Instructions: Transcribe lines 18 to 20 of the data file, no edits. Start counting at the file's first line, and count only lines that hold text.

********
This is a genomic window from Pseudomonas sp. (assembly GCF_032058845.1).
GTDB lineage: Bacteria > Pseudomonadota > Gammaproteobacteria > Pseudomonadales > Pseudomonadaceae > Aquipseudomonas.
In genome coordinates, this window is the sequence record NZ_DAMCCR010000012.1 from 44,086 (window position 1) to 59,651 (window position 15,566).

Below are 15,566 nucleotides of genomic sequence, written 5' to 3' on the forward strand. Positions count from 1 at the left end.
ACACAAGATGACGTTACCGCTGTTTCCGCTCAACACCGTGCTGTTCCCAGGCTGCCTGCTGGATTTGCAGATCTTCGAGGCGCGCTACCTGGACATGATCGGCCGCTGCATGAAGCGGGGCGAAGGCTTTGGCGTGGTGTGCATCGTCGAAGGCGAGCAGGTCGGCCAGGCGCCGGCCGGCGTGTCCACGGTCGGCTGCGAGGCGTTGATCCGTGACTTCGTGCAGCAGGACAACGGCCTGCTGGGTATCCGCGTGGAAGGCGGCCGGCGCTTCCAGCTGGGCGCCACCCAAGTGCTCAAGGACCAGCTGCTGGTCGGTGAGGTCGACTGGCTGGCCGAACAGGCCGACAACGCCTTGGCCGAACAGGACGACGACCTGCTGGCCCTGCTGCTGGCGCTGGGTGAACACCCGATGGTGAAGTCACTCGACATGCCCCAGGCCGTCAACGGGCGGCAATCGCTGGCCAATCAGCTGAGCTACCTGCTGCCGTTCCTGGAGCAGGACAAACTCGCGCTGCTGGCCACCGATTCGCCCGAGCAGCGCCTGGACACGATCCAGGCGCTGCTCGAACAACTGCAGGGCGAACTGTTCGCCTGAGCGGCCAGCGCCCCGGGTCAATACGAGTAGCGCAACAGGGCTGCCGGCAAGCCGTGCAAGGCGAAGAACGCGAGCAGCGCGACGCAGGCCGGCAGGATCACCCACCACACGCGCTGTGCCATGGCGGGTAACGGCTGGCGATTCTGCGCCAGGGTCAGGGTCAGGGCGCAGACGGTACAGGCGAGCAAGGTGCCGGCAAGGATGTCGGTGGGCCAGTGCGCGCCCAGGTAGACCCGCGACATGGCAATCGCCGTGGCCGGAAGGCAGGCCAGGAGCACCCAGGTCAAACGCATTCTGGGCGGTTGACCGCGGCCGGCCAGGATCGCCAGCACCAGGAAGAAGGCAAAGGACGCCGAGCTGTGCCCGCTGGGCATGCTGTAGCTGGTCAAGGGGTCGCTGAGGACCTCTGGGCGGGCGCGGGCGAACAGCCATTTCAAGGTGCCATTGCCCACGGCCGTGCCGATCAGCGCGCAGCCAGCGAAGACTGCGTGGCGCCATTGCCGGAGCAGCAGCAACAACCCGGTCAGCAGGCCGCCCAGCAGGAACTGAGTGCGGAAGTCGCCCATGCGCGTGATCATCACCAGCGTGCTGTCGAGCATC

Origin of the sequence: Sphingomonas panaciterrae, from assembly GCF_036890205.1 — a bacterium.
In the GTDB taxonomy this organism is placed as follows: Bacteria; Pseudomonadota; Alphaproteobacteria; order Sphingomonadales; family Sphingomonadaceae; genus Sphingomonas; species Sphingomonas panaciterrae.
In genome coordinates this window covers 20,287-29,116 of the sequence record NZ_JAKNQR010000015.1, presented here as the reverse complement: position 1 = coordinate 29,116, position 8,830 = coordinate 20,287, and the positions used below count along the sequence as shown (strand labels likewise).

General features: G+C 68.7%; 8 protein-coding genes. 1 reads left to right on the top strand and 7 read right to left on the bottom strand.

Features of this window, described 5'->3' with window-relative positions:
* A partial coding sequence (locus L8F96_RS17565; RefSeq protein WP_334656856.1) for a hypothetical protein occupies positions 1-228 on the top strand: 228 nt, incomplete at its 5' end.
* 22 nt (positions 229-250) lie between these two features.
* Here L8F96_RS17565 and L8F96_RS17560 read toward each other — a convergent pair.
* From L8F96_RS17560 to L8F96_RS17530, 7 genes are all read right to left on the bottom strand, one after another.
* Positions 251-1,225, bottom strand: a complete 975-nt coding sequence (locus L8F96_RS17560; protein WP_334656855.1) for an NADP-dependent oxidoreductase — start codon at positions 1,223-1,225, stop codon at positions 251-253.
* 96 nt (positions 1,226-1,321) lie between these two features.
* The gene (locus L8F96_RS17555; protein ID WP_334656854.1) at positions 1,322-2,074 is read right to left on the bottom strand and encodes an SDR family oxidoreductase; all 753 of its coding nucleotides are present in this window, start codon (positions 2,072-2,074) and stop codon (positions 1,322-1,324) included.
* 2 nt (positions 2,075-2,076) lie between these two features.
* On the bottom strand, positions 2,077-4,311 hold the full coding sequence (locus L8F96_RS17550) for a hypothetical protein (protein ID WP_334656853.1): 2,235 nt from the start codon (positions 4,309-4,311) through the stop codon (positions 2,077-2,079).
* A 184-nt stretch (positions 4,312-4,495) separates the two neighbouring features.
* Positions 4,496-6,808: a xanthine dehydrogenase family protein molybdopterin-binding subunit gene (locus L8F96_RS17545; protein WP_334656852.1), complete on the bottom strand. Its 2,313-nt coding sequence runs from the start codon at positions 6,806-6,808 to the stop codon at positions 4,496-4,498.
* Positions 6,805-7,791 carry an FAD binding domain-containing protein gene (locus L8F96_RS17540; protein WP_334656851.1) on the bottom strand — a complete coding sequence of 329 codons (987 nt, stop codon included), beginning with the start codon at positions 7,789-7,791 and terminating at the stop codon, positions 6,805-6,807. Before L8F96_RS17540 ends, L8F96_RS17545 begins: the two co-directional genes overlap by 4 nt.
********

* 2 nt (positions 2,075-2,076) lie between these two features.
* On the bottom strand, positions 2,077-4,311 hold the full coding sequence (locus L8F96_RS17550) for a hypothetical protein (protein ID WP_334656853.1): 2,235 nt from the start codon (positions 4,309-4,311) through the stop codon (positions 2,077-2,079).
* A 184-nt stretch (positions 4,312-4,495) separates the two neighbouring features.